These considerations are mission critical and are applicable to any 3D printed PPE.
Evaluating materials with respect to sterilization methods is critical. Choice in materials can also greatly affect production capability and availability of supply.
Recommendation: for large scale production, evaluate common materials first, such as PLA or ABS, to ensure compatibility with the largest number of 3D printers in your area. If part of a coordinated effort, make sure you're all using the same material as that which your medical personnel have approved.
|Not all 3D printers can print with the same materials. The more common the material, the greater the number of available 3D printers that can be used for production. This is why ABS and PLA are strongly recommended to be the first material to be considered, regardless of which medical device is being evaluated.||Materials like PLA and ABS are in ready supply. More specialized materials, such as PETG, may be more difficult to procure in the quantities necessary to produce 25,000 face shields.|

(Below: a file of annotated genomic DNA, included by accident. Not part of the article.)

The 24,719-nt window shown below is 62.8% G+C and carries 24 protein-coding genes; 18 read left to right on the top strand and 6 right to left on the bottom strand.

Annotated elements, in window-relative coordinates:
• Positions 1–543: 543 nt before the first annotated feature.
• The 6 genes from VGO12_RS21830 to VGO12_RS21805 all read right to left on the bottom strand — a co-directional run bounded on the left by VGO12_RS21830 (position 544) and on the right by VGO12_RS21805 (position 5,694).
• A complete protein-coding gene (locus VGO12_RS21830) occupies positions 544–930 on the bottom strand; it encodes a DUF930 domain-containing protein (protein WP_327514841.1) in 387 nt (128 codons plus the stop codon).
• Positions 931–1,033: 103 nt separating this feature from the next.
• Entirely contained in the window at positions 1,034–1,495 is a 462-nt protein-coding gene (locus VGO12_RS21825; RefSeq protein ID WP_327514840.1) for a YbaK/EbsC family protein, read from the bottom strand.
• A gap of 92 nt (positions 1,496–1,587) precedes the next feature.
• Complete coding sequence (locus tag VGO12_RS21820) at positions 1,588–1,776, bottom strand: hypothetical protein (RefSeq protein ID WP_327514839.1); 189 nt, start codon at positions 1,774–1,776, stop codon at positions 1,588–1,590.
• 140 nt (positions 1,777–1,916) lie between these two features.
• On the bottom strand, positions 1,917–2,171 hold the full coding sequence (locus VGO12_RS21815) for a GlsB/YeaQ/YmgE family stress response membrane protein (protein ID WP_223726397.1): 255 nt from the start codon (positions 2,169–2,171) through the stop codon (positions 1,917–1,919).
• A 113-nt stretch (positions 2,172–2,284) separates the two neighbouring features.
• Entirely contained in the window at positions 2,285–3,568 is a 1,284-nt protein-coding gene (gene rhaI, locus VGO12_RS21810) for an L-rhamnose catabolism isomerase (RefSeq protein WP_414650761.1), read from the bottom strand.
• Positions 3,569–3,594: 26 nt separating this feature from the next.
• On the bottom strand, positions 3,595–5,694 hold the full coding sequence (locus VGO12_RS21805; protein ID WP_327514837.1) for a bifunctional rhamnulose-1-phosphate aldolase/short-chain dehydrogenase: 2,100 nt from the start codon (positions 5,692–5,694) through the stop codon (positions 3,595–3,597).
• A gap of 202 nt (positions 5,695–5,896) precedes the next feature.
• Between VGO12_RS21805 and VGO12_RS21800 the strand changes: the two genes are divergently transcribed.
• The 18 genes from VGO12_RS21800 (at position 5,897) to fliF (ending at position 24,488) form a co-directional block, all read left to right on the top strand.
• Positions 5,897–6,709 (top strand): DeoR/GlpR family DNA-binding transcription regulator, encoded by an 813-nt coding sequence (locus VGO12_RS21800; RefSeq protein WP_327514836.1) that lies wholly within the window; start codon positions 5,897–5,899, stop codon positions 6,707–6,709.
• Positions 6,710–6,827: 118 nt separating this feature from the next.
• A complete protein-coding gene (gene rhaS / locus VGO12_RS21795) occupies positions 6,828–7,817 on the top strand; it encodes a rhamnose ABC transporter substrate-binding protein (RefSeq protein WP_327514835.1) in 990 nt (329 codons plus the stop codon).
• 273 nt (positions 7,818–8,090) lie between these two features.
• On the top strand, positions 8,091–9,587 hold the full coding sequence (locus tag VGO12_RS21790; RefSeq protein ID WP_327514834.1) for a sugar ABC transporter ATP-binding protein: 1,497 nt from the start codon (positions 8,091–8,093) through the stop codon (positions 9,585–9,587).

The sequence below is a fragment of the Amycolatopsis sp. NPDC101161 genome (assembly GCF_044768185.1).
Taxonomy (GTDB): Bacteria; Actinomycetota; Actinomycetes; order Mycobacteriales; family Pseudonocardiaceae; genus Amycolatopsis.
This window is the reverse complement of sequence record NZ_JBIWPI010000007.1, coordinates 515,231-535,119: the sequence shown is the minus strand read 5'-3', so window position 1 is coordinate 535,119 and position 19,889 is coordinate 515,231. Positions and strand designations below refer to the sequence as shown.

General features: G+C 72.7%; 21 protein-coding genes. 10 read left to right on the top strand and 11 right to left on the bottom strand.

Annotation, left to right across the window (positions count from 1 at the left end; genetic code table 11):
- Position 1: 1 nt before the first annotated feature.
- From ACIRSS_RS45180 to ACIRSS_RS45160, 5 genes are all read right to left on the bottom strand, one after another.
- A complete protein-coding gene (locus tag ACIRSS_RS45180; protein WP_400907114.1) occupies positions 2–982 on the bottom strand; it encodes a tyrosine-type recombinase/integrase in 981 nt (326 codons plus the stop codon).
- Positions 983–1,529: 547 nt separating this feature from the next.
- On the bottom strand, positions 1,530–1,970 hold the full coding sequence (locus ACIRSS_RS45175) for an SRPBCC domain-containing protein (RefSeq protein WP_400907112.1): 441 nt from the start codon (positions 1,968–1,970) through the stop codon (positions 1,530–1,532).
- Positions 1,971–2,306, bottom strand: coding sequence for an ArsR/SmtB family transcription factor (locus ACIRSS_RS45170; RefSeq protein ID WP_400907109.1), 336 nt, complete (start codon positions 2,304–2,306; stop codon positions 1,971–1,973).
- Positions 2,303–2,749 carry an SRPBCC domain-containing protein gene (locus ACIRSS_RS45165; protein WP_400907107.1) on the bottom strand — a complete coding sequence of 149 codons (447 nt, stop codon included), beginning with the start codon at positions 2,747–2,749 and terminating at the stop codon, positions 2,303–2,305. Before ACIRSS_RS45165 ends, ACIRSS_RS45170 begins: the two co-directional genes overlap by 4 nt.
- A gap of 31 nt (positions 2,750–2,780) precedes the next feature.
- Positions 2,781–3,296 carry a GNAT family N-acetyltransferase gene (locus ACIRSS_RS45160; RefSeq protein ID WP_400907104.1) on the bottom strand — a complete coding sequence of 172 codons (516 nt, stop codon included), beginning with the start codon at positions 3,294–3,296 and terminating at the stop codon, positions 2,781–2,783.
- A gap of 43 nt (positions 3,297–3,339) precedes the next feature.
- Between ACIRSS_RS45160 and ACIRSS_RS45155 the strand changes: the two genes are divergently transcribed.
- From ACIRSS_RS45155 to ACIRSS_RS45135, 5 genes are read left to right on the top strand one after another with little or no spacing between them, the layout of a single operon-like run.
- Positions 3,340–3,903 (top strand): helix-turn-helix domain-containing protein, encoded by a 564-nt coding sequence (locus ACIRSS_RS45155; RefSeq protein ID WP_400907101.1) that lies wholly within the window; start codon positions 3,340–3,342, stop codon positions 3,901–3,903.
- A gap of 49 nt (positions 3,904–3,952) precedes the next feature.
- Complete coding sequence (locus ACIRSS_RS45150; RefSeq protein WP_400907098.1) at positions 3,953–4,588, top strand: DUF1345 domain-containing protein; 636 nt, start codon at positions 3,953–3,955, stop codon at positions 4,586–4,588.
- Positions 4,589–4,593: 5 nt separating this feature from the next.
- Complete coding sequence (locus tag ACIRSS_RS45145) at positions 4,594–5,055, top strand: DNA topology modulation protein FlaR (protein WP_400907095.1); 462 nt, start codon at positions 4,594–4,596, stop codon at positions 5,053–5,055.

Stringent requirements on the environment in which parts are produced will limit production capacity greatly.
Recommendation: prioritize development of post-production sterilization methods instead of during production. Develop industry and community partnerships to sufficiently increase production capacity.
Although possible to more strictly control the manufacturing environment at your own campus or institution, this may restrict availability of resources. Instead, priority should be given to evaluating the possibility of sterilizing equipment after the fact.
With the exception of medical device manufacturing companies that already use 3D printing techniques, it is not realistic to plan on sterilizing or otherwise maintaining sanitation standards on facilities that are not controlled by your institution. Furthermore, production of parts in the quantities that are required will necessitate making use of industry's production capacity.